have contacted the Lawyers' Committee about representing
parties before them.
In general, what are the staffing and time requirements
of a law firm in a pro bono litigation oriented matter?
As with all litigation, the staffing and time requirements
of a law firm varies with each matter. Before accepting
a matter, the Lawyers' Committee will do its best to provide
a rough estimate of the staff and time needed. As with all
pro bono matters, however, supervision by a partner,
or for a research project supervision by a senior associate,
Where are litigation matters of the Lawyers' Committee geographically
The Lawyers' Committee is involved in litigation all over
the United States. Many of the matters are located in the
South, which is a reflection of past and continued discrimination.
Matters do arise, however, in every part of the country.
Depending on the needs and interests, a law firm may wish
to work on a matter in another part of the country or may
prefer a matter in its backyard.
How are the Lawyers' Committee's cases financed and towards
what expenses must the law firm contribute?
The Lawyers' Committee and the law firm co-counsel do not
charge their clients fees or require that they advance expenses.
There are often significant expenses associated with Lawyers'
Committee lawsuits, including substantial discovery, expert
witness(es), and other costs. A firm undertaking a matter
with the Lawyers' Committee is normally expected to advance
such litigation expenses. Costs normally associated with
representation of a client, such as copying, telephone,
travel, and the like, are born by the Lawyers' Committee
and the law firm, respectively. Every effort is made, however,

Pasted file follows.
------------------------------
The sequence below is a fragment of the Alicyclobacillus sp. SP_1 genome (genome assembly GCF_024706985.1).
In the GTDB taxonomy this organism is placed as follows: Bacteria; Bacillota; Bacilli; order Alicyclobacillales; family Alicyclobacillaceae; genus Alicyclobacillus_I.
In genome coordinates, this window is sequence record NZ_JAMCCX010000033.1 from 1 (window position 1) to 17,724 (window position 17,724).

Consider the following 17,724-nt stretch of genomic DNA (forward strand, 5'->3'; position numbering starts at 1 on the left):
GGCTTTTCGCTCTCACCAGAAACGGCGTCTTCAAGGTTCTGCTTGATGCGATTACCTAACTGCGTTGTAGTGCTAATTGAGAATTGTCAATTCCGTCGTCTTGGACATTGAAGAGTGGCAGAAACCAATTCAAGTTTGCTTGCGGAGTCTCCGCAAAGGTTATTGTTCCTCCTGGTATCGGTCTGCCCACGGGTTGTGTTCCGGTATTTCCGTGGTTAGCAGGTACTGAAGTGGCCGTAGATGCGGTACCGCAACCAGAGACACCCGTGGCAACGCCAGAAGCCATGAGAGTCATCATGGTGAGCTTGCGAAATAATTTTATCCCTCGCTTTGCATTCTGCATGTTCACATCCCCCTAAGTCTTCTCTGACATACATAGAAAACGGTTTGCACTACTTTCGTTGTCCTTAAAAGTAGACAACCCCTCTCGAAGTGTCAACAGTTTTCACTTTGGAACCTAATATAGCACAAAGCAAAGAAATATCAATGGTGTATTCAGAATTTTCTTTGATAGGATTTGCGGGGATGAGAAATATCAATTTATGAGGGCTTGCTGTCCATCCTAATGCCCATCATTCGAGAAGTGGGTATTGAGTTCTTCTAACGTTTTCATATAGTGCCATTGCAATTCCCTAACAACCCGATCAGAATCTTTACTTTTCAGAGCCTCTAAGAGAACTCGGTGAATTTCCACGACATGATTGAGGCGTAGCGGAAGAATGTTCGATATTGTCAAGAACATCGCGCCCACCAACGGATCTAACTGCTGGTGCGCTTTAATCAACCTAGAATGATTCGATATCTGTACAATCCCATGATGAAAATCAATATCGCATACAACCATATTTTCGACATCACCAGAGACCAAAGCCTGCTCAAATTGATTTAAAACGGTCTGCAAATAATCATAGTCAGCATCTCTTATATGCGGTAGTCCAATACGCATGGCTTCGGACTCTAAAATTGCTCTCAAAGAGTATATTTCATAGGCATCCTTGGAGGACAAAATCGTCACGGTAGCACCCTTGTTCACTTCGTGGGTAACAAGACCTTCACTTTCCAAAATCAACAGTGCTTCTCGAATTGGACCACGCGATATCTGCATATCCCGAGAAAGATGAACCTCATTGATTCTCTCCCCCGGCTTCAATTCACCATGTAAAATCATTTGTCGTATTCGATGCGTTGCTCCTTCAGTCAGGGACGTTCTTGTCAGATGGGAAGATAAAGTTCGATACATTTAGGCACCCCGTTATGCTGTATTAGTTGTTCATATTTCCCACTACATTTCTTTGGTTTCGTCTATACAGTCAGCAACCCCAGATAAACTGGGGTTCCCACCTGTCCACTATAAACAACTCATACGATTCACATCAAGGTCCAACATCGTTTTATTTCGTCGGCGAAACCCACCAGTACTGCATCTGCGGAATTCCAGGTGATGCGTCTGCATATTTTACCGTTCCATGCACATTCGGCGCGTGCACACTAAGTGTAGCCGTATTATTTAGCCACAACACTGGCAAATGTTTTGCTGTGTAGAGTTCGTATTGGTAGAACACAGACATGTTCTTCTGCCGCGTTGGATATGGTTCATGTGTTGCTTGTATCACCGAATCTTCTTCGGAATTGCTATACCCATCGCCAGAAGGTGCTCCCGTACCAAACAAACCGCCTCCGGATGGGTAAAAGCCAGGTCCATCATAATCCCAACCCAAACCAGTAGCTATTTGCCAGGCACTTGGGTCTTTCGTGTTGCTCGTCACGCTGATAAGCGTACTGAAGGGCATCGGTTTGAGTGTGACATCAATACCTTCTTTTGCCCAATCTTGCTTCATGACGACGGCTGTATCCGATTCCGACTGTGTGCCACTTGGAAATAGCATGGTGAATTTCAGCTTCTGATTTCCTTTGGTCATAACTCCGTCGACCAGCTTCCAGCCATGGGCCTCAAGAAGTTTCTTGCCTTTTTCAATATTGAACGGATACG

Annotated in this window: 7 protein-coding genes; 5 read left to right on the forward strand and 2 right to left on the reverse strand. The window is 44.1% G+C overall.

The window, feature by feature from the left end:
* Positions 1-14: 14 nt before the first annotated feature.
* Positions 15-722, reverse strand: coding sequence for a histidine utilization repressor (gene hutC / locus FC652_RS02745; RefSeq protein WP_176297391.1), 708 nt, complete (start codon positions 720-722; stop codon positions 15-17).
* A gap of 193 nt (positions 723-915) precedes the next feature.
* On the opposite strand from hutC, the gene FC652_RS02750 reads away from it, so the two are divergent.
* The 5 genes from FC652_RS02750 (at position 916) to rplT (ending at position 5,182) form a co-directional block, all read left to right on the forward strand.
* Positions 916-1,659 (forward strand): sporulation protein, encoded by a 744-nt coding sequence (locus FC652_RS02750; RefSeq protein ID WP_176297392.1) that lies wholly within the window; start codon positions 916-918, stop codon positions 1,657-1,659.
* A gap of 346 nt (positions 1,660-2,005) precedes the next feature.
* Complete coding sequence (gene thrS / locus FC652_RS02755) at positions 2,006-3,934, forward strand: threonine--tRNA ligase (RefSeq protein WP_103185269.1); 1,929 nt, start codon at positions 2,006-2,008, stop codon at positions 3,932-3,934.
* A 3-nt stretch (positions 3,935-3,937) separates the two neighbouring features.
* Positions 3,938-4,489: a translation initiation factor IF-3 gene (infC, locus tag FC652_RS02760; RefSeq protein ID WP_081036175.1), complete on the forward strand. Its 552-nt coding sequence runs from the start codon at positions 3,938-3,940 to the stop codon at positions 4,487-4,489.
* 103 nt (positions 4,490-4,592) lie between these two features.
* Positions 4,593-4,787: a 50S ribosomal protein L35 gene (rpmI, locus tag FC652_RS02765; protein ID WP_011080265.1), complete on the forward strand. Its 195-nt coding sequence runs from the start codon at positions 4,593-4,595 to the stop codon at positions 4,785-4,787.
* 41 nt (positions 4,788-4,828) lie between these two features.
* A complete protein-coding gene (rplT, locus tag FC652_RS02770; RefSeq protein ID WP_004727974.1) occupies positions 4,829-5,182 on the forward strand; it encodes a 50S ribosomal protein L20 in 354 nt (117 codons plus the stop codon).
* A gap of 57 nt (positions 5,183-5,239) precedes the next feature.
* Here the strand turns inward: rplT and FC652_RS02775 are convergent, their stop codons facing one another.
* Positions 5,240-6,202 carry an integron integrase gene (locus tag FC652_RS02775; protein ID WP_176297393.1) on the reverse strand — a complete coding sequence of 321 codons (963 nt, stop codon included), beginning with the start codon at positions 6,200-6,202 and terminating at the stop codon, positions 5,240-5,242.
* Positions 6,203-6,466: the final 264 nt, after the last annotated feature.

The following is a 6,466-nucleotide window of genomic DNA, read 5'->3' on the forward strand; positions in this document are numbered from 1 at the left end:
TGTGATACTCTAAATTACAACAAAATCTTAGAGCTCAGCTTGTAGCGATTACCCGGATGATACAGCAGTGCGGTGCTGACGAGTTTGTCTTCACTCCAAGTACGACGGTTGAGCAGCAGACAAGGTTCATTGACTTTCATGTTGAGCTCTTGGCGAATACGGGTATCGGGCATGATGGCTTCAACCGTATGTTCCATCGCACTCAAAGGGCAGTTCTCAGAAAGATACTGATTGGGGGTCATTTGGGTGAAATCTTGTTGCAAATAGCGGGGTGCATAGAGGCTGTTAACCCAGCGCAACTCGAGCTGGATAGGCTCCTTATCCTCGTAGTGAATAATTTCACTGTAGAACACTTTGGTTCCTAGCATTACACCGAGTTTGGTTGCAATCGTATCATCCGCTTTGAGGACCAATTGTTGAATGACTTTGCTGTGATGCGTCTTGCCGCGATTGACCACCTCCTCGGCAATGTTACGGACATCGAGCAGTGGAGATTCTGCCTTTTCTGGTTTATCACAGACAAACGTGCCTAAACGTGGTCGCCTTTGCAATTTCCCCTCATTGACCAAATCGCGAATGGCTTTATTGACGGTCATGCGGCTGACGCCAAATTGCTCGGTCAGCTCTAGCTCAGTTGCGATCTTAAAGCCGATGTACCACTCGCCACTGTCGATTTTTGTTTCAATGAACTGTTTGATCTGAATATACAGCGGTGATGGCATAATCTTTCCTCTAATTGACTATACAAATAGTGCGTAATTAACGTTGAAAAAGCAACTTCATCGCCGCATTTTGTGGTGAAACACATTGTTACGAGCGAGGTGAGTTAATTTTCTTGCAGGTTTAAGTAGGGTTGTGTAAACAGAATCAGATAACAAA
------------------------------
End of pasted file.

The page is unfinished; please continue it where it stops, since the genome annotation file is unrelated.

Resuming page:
to recover litigation costs and expenses, together with
Attorneys fees, at the conclusion of a case through statutory
fee-shifting provisions. To ensure that firms are reimbursed
for these costs to the most extent possible, the Lawyers'
Committee provides that any unrecovered costs are reimbursed
off the top of an Attorneys fees award.
Are Attorneys fees recovered in litigation?
Attorneys fees, as well as certain expenses, are sought
only through fee-shifting civil rights statutes that provide
for the recovery from defendants of prevailing plaintiff's
Attorneys fees and costs. Law firms co-counseling with the
Lawyers' Committee are expected to seek Attorneys fees where
we have prevailed. The recovery of Attorneys fees is strongly
encouraged because such fees are an important element of
civil rights remedies, a strong deterrent to discriminatory
conduct, and a vital means of financing future civil rights
fees are recovered, they are typically apportioned between
the Lawyers' Committee and the law firm in proportion to
their respective shares of the total fee request, after
reimbursement of any unrecovered litigation expenses. At
the same time, the Lawyers' Committee normally asks the
law firm to donate some or its entire remaining share of
any Attorneys fees but it is not required. If a law firm
does not want to accept fees, the Lawyers' Committee nevertheless
asks that fees be recovered and suggests that the firm donate
them to the Lawyers' Committee, use them to fund a pro
bono project, or devote them to future civil rights
How does the Lawyers' Committee place matters with law firms?
Lawyers' Committee disseminates via e-mail a list of matters
for placement approximately eight to ten times a year. Generally,
pro bono partners, pro bono coordinators,
members of a pro bono committee, and/or others interested
in civil rights receive the e-mails. It is up to a law firm
to determine who is the most appropriate person(s) to receive
the e-mails. (For those who do not wish to receive the e-mails
but are interested in pro bono opportunities with
the Lawyers' Committee, we are happy to arrange an alternative
delivery source and/or schedule.)
e-mail includes two or three matters which are available
for pro bono placement. They are described very briefly
and anonymously and outline the claim, project area, legal
issue(s), procedural posture, and geographic area in which
the matter arises. For those interested in additional information,
a conflict list and longer matter description are available.
Once a law firm completes the conflict check and decides
to accept a matter, a formalized co-counseling agreement
is developed and a client retainer is prepared and executed
by the client, naming both the Lawyers' Committee and the
law firm. At that point, additional materials relating to
the matter are forwarded to the firm.